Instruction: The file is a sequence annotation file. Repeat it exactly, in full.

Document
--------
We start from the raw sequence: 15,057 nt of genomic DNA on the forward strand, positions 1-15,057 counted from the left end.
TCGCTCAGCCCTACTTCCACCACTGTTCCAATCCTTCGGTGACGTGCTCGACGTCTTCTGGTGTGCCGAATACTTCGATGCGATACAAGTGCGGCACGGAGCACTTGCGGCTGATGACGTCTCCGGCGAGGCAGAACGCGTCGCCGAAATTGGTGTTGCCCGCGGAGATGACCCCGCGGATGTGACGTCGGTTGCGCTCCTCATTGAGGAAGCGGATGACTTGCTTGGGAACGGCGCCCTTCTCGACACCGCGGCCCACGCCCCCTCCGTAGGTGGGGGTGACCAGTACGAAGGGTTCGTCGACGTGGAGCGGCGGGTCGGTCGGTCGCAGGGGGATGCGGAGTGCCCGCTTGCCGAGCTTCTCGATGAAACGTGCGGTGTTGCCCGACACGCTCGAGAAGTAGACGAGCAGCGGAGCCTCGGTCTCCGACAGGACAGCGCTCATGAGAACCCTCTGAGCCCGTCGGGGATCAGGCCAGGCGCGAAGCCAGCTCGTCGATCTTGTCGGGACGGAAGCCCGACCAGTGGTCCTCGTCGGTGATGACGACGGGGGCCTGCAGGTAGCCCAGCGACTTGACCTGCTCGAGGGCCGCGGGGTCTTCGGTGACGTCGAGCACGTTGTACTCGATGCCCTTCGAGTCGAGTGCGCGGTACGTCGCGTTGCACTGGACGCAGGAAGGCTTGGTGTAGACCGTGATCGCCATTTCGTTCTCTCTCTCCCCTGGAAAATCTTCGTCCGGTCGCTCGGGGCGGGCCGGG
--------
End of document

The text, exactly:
We start from the raw sequence: 15,057 nt of genomic DNA on the forward strand, positions 1-15,057 counted from the left end.
TCGCTCAGCCCTACTTCCACCACTGTTCCAATCCTTCGGTGACGTGCTCGACGTCTTCTGGTGTGCCGAATACTTCGATGCGATACAAGTGCGGCACGGAGCACTTGCGGCTGATGACGTCTCCGGCGAGGCAGAACGCGTCGCCGAAATTGGTGTTGCCCGCGGAGATGACCCCGCGGATGTGACGTCGGTTGCGCTCCTCATTGAGGAAGCGGATGACTTGCTTGGGAACGGCGCCCTTCTCGACACCGCGGCCCACGCCCCCTCCGTAGGTGGGGGTGACCAGTACGAAGGGTTCGTCGACGTGGAGCGGCGGGTCGGTCGGTCGCAGGGGGATGCGGAGTGCCCGCTTGCCGAGCTTCTCGATGAAACGTGCGGTGTTGCCCGACACGCTCGAGAAGTAGACGAGCAGCGGAGCCTCGGTCTCCGACAGGACAGCGCTCATGAGAACCCTCTGAGCCCGTCGGGGATCAGGCCAGGCGCGAAGCCAGCTCGTCGATCTTGTCGGGACGGAAGCCCGACCAGTGGTCCTCGTCGGTGATGACGACGGGGGCCTGCAGGTAGCCCAGCGACTTGACCTGCTCGAGGGCCGCGGGGTCTTCGGTGACGTCGAGCACGTTGTACTCGATGCCCTTCGAGTCGAGTGCGCGGTACGTCGCGTTGCACTGGACGCAGGAAGGCTTGGTGTAGACCGTGATCGCCATTTCGTTCTCTCTCTCCCCTGGAAAATCTTCGTCCGGTCGCTCGGGGCGGGCCGGG